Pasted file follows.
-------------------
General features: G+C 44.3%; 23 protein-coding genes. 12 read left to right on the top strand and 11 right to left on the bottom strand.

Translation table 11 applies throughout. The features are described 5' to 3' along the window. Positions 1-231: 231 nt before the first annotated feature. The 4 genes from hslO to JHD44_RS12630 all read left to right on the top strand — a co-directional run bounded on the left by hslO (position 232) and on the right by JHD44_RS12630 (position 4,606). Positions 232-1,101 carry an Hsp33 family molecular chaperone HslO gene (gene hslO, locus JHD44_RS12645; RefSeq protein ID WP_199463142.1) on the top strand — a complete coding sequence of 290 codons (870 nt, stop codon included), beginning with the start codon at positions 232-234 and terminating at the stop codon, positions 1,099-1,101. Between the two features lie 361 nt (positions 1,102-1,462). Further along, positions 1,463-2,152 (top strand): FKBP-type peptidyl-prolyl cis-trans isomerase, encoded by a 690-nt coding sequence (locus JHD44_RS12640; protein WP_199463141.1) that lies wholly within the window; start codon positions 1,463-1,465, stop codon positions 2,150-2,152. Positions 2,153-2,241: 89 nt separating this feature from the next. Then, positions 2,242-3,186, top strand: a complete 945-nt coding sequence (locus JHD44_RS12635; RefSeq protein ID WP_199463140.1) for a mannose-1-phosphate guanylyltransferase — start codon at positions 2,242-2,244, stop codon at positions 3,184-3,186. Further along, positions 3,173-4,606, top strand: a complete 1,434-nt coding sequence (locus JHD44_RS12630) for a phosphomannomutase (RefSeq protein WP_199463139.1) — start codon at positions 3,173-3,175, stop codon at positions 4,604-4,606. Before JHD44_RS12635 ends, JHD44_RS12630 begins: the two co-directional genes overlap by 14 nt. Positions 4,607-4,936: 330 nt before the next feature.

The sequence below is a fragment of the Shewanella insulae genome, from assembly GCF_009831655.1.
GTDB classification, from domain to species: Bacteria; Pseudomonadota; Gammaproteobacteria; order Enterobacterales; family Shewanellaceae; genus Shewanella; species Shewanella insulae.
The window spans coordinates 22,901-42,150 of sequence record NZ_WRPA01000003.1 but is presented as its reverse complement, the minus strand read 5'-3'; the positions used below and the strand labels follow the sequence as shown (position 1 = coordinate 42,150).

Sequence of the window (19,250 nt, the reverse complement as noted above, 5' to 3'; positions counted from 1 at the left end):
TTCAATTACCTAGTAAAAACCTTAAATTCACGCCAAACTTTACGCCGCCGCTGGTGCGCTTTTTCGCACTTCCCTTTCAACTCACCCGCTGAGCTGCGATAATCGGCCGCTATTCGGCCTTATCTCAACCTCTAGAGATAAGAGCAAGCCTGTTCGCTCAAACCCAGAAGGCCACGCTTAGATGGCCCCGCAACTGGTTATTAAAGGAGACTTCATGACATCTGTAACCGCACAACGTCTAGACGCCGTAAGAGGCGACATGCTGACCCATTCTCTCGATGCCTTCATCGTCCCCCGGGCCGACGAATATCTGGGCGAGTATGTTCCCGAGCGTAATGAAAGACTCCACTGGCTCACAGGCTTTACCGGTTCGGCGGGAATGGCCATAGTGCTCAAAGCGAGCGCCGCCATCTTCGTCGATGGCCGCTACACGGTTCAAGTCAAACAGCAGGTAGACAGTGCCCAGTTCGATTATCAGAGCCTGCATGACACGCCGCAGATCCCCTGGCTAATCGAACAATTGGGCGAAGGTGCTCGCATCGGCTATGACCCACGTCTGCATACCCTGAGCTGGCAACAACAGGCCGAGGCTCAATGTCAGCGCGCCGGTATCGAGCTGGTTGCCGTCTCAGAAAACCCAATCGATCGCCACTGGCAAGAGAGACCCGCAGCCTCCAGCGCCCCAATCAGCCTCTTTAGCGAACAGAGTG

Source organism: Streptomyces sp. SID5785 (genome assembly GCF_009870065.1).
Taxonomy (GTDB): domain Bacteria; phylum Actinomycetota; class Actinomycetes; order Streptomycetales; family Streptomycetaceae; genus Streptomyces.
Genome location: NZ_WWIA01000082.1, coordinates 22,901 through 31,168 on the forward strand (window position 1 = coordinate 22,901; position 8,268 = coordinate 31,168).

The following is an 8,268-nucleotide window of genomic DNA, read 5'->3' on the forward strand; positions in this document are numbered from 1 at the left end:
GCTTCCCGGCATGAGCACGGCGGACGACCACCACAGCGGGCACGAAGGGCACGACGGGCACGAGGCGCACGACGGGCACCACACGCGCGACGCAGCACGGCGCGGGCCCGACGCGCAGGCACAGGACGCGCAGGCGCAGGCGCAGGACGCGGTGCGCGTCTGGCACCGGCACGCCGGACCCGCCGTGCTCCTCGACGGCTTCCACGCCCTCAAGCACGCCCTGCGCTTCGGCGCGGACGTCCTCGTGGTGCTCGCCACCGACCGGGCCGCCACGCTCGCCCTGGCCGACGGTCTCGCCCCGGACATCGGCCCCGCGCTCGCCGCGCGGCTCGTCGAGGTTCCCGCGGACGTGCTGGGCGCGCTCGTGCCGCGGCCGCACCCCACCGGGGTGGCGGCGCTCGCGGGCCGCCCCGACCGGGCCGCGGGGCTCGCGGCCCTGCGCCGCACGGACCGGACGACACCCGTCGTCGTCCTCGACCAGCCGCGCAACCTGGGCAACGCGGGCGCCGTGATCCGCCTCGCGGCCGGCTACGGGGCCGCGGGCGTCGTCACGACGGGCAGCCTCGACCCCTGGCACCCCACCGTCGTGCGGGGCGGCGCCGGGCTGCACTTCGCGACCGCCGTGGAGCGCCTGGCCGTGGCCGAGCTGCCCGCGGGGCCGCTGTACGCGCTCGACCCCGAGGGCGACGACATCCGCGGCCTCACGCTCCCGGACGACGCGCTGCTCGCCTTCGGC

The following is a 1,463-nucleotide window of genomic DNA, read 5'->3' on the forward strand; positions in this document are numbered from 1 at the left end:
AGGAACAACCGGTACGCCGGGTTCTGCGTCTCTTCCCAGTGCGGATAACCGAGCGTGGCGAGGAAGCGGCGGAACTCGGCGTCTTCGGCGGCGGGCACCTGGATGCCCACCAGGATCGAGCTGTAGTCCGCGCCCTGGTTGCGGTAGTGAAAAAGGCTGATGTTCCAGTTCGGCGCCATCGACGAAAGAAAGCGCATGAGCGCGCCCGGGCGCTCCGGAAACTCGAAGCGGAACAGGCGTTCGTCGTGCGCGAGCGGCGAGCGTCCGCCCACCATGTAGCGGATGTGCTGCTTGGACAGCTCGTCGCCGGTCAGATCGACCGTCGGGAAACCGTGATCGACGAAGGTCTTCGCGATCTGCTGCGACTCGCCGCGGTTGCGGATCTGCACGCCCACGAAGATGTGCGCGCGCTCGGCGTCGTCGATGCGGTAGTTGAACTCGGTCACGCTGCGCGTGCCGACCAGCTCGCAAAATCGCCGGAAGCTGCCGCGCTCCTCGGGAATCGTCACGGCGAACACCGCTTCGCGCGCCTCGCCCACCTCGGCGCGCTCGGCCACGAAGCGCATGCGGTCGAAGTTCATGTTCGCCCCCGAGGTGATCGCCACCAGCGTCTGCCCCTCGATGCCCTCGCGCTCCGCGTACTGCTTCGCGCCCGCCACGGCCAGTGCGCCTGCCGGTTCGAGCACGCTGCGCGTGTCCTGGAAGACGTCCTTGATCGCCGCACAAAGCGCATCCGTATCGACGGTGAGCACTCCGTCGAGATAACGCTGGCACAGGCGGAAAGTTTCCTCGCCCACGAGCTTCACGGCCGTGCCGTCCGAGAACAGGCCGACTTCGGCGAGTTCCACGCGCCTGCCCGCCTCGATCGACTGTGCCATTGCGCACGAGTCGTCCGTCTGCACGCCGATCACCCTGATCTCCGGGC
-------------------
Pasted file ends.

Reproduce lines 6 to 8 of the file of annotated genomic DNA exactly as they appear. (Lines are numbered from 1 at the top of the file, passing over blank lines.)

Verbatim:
Sequence of the window (19,250 nt, the reverse complement as noted above, 5' to 3'; positions counted from 1 at the left end):
TTCAATTACCTAGTAAAAACCTTAAATTCACGCCAAACTTTACGCCGCCGCTGGTGCGCTTTTTCGCACTTCCCTTTCAACTCACCCGCTGAGCTGCGATAATCGGCCGCTATTCGGCCTTATCTCAACCTCTAGAGATAAGAGCAAGCCTGTTCGCTCAAACCCAGAAGGCCACGCTTAGATGGCCCCGCAACTGGTTATTAAAGGAGACTTCATGACATCTGTAACCGCACAACGTCTAGACGCCGTAAGAGGCGACATGCTGACCCATTCTCTCGATGCCTTCATCGTCCCCCGGGCCGACGAATATCTGGGCGAGTATGTTCCCGAGCGTAATGAAAGACTCCACTGGCTCACAGGCTTTACCGGTTCGGCGGGAATGGCCATAGTGCTCAAAGCGAGCGCCGCCATCTTCGTCGATGGCCGCTACACGGTTCAAGTCAAACAGCAGGTAGACAGTGCCCAGTTCGATTATCAGAGCCTGCATGACACGCCGCAGATCCCCTGGCTAATCGAACAATTGGGCGAAGGTGCTCGCATCGGCTATGACCCACGTCTGCATACCCTGAGCTGGCAACAACAGGCCGAGGCTCAATGTCAGCGCGCCGGTATCGAGCTGGTTGCCGTCTCAGAAAACCCAATCGATCGCCACTGGCAAGAGAGACCCGCAGCCTCCAGCGCCCCAATCAGCCTCTTTAGCGAACAGAGTG

Source organism: Streptomyces sp. SID5785 (genome assembly GCF_009870065.1).